With a stem *dail-, the proto-form should be *dʰeH₂il-, but I don’t particularly like Slavic and Germanic having a variant root of their own. Given the causative form of the verb, it ought to mean “make become a dail“. Could this **dail instead have been borrowed from Celtic as a term in property law or something?

    *) I’ve been through this before but I forgot.

  7. David Marjanović says:

    With a stem *dail-, the proto-form should be *dʰeH₂il-

    Or *dʰH₂eil- of course. Or an o-grade…

  8. Trond Engen says:

    Back to to *dāiH₂u̯ēr. Let’s say we take it at face value. I see only two ways to break it down:

    (1) *dāiH₂ + *u̯ēr
    (2) *dāi + H₂u̯ēr

    The first element of (1) could then be parsed as *dēH₂-iH₂, where *dēH₂- is “give” and *iH₂ is what would become the feminine ending, so “the (female) one given” = “married daughter” or — with a mere individualizing function — “individual part of the given” = “share, portion”. With “married daughter” for the first element, the second might be “man” — except it still doesn’t work phonologically. Would some form of *u̯er- “be aware, guard, watch” work without a reconstructible suffix? “Warden of a portion/married daughter”.

    As for (2), the first element would still be “portion”, but I have no suggestion for *H₂u̯ēr.

    Now we must call on Piotr to clean up my mess.

  9. Trond Engen says:

    David M.: Or *dʰH₂eil- of course. Or an o-grade…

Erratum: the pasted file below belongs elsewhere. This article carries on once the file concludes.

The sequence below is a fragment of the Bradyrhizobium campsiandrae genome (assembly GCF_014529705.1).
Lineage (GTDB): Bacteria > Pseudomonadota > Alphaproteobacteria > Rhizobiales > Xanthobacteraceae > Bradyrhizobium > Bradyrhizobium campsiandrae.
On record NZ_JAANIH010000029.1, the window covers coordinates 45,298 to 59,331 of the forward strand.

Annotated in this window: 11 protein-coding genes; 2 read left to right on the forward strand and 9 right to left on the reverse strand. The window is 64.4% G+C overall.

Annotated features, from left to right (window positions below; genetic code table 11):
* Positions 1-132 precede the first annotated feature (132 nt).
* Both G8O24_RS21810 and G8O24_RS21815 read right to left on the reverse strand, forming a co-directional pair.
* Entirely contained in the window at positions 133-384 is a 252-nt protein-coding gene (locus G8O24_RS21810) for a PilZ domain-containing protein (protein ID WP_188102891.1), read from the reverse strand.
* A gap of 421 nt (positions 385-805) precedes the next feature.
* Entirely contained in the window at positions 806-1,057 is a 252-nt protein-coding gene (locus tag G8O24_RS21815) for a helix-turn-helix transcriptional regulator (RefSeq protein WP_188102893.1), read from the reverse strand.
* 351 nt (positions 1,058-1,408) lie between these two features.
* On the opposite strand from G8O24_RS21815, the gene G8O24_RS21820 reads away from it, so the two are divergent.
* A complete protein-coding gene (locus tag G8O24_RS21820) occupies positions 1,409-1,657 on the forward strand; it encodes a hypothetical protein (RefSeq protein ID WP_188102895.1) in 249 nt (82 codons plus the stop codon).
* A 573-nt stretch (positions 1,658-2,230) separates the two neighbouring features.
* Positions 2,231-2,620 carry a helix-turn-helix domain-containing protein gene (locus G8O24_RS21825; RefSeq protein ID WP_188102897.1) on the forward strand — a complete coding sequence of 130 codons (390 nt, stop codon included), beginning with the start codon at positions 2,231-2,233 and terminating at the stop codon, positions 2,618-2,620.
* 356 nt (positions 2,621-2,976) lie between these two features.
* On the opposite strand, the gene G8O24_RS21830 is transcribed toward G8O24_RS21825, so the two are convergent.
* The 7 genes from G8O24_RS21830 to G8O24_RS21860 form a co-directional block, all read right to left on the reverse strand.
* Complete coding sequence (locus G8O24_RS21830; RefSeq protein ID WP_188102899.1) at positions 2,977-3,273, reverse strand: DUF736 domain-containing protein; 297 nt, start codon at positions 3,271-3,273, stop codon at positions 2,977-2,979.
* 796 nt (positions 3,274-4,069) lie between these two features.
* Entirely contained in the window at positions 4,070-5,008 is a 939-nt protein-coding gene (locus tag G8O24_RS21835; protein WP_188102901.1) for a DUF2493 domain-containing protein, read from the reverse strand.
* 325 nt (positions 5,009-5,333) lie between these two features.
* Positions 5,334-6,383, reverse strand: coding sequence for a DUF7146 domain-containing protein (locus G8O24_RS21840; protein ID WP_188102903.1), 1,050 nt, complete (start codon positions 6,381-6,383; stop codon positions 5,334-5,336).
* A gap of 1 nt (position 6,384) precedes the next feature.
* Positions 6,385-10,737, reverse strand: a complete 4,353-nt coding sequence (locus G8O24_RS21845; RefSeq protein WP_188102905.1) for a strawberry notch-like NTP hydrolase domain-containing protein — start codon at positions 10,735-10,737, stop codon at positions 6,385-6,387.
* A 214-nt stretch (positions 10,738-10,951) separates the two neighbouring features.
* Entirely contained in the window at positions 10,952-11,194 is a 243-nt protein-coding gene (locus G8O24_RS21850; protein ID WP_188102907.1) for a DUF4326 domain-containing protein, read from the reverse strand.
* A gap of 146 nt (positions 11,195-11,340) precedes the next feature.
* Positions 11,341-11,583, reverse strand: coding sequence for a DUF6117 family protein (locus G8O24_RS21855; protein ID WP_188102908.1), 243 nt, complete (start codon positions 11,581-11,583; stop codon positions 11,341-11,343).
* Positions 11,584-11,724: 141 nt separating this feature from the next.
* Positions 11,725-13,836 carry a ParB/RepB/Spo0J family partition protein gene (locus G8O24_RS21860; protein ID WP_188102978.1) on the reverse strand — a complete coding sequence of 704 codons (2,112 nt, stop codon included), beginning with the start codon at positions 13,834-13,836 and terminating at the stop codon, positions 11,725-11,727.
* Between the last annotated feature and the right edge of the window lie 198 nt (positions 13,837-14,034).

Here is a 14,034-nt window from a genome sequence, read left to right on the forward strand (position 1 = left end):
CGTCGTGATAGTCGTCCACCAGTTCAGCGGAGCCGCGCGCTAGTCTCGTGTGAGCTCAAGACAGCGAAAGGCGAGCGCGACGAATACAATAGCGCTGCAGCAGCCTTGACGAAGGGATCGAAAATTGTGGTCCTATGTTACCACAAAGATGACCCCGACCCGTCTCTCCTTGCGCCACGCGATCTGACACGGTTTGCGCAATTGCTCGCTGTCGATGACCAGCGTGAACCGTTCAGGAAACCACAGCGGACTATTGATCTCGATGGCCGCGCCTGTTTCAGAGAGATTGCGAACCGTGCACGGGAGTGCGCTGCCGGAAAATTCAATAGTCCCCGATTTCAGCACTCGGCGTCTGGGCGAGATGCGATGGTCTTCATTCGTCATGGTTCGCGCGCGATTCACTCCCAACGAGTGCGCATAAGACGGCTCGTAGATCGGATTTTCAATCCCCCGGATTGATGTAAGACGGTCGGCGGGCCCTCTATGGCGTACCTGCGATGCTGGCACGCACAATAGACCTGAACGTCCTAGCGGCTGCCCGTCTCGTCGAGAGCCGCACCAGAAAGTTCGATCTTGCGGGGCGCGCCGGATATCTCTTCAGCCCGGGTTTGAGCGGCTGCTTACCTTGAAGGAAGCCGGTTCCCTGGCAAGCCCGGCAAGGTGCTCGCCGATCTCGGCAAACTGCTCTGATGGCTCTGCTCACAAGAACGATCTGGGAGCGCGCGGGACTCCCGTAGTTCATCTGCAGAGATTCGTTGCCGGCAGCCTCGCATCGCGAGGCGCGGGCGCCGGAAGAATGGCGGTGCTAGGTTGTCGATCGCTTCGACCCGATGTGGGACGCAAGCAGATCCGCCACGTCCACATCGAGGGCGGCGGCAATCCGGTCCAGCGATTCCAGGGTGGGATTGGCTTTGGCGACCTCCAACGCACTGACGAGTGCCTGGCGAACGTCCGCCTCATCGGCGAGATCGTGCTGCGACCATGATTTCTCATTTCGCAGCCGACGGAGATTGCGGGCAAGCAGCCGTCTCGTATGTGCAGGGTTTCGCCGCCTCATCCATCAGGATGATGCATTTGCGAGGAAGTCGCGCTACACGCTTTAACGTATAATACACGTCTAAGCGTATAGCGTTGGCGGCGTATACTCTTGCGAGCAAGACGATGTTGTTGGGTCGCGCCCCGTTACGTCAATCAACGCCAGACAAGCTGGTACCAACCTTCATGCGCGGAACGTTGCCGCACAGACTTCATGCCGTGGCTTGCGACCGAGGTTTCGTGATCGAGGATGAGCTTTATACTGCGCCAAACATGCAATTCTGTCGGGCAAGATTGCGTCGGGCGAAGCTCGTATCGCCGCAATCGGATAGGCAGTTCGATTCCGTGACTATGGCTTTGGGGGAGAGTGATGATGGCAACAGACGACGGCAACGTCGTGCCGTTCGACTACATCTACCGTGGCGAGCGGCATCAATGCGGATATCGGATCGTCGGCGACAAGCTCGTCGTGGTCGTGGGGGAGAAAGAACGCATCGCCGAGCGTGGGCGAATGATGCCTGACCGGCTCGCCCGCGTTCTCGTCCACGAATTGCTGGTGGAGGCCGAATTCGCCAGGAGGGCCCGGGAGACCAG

Admittedly. But *dail- would still look like an aberrant form.

  10. Why are they reading the English? Often it’s just their habit to read in English, but they are also the most critical readers of translations, and complain of translators “over-translating”, having a preference for being able to “feel the Hindi” through the English.

    That struck me, too. Linguistic reality (and human perceptions of language) are always more complicated than the simplistic “This is one language, and this is another one” model would have us believe.

  11. Trond Engen says:

    Me: *dēH₂-iH₂, where *dēH₂- is “give” and *iH₂ is what would become the feminine ending

    I was very happy when this struck me, but I don’t think it works. First, I attach an adjectival suffix to a bare verbal root, and second, *-iH₂ isn’t the same as the standard (proto-)feminine ending *-eH₂. Yesterday I thought they’d still be fine together, but that was probably just wishful thinking.

  12. Trond Engen says:

    I mean, yesterday I thought dēH₂- might work as a root noun. Today I think probably not.

  13. David Marjanović says:

    Eichner’s anti-law: only *e was colored by laryngeals, was immune (and shows up unchanged in Hittite).

  14. Trond Engen says:

    (I’ve been trying to continue the Pokorny notation of the Wiktionary form, but it’s not fun anymore.)

    Mea culpa. The length shouldn’t be there before assimilation of the laryngeal. The root is *deh₂-, and it seems well established, though in the meaning “divide”, not “give”.

    And mea culpa again. I confused myself to the meaning “give” when I briefly considered *deh₃- instead of *deh₂- and pondered whether the two could be related by ablaut (since ablaut plays a role in athematic root nouns, and I think it needs to be an athematic root noun to take the suffix *-ih₂).

    The meaning “divide” isn’t any worse semanticaly, just more boring. A revised (but still unsatisfactory) suggestion is:

    *dāih₂-wēr < *deh₂-ih₂, where *deh₂- is a root noun from “divide” and *-ih₂ is what would become the feminine ending. This would meen something like “portionee”.

    Or (suddenly seeing it now) < *dh₂ei-h₂, where *dh₂ei- is an extended root also meaning “divide” and *-h₂ is the collective ending. So something like “a portion consisting of many items”.